N.O.V.A. 2 – Near Orbital Vanguard Alliance HD $6.99

The iPad version of Gameloft’s sci-fi first-person shooter was somewhat lacking in comparison to its iPhone counterpart. The game’s graphics struggle a bit on the original  iPad with frame rate issues that occur due to slower processing speed. Even though its 3D world looks pretty great, it seems to work better on an iPhone. Another major difference was the game’s control scheme. On the iPhone, players are able to take advantage of the internal hardware to aim using the gyroscope, by actually moving the device around in 3D space like they were holding a window, which would adjust their aim. The iPad wasn’t capable of doing that – but the iPad 2 is. I got a chance to mess around with N.O.V.A. 2, and the gyroscope aiming scheme was indeed available. This feature turned the iPad 2 into a giant display that helped me put my gun on huge aliens and take them out. The graphics were seamlessly handled by the A5 processor as well. N.O.V.A. 2 will be a totally different experience for iPad 2 owners over what was seen on the original iPad, and it also demonstrates the possibilities present for other first-person shooters that use this same control scheme.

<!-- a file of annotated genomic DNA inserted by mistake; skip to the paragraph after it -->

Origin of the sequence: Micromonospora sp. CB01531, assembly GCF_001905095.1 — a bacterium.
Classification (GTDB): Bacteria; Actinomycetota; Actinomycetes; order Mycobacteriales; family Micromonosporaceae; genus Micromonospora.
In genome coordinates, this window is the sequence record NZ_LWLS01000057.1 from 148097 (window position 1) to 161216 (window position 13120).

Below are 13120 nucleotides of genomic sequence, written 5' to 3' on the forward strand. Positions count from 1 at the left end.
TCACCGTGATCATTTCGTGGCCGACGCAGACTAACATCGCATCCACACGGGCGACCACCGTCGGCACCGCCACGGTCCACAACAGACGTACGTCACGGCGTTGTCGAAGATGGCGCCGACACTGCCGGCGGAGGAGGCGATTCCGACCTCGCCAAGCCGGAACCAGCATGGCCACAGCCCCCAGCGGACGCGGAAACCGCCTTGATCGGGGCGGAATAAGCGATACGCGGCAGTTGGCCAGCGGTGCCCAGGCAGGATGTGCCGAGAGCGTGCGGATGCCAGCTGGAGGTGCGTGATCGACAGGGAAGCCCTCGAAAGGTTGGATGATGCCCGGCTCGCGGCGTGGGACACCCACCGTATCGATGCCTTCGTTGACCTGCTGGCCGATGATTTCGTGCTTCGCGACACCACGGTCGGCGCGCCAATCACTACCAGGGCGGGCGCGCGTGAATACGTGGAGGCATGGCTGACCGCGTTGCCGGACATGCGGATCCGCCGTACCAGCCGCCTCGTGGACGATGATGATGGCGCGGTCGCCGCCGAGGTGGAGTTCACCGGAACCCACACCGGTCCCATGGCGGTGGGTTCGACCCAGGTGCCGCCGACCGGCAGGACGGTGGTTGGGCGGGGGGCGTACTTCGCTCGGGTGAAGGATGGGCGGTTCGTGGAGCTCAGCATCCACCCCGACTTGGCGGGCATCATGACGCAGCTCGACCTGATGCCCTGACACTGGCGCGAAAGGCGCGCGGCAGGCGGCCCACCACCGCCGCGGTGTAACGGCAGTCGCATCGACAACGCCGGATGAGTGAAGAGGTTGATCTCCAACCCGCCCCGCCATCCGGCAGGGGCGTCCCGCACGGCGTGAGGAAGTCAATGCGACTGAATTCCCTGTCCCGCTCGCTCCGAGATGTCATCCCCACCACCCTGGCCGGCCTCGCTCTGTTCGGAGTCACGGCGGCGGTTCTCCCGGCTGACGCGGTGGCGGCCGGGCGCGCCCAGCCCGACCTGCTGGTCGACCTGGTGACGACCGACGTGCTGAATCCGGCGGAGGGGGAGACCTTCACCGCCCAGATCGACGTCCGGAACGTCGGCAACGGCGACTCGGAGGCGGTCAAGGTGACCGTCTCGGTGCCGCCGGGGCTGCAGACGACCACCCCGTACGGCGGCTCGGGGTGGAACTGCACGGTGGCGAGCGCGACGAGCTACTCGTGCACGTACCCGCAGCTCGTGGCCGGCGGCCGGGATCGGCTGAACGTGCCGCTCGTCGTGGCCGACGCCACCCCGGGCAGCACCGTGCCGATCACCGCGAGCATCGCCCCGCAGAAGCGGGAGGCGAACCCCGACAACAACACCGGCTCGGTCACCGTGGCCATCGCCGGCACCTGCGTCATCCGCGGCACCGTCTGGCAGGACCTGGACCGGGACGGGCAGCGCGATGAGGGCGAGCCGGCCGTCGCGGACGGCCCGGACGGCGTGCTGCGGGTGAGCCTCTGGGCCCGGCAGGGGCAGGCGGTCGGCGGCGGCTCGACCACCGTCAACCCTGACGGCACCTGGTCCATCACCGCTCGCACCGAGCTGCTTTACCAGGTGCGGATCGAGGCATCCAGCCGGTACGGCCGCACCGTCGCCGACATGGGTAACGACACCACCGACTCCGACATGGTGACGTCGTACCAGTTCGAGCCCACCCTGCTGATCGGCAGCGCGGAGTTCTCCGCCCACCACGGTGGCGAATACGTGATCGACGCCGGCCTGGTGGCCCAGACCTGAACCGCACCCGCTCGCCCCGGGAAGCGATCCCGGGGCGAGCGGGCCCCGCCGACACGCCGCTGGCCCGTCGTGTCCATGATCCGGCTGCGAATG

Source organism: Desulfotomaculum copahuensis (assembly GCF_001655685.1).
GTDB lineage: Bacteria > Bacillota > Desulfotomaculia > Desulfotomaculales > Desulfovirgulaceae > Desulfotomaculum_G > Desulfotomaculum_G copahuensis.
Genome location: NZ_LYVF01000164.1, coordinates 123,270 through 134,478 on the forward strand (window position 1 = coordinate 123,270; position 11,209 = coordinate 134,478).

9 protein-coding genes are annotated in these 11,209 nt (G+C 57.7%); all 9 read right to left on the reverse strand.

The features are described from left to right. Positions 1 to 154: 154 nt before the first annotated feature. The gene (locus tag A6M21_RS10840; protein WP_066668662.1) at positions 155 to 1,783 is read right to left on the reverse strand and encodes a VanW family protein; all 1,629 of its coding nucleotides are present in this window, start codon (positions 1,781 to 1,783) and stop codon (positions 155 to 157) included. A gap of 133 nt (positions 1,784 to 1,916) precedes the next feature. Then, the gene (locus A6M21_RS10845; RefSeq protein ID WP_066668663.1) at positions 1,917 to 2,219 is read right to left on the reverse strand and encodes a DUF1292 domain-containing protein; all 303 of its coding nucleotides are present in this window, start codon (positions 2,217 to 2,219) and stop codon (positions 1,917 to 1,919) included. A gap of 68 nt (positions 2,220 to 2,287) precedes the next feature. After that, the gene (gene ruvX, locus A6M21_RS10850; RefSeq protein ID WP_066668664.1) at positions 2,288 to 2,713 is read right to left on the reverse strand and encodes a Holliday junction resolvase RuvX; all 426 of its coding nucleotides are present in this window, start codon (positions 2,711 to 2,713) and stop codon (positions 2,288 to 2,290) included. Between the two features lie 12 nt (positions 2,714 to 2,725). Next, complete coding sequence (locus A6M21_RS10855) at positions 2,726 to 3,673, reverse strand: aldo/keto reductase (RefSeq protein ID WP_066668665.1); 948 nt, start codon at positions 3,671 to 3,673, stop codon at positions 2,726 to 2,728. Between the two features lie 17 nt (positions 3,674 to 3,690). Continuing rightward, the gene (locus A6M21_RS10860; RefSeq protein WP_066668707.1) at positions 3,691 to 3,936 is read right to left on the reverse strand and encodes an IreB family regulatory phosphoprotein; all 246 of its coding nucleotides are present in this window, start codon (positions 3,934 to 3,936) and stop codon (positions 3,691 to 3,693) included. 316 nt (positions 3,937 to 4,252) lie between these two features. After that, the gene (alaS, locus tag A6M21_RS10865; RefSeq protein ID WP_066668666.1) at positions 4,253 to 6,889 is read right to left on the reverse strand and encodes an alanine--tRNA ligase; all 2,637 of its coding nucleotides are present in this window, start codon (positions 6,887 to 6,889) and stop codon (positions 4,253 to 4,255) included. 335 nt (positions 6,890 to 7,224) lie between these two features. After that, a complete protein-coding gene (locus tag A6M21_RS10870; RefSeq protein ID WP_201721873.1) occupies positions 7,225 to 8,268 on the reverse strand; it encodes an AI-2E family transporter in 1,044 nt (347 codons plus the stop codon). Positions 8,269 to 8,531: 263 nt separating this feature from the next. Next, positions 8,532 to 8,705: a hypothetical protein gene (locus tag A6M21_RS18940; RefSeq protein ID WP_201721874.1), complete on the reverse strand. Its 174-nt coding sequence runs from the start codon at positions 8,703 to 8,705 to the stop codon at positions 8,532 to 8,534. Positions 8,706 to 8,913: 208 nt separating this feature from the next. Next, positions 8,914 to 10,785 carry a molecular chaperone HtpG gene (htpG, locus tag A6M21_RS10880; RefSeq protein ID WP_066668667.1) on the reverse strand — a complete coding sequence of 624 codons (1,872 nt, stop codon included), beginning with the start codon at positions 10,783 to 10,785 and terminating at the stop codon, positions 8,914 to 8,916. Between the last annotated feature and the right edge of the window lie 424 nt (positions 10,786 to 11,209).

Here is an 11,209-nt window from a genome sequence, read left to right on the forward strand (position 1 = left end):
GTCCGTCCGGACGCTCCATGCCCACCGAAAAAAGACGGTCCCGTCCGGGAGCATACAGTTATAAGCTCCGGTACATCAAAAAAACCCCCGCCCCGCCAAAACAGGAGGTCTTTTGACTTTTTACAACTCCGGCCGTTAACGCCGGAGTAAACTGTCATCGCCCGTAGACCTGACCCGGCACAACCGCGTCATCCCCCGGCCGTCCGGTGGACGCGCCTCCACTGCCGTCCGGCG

Infinity Blade $5.99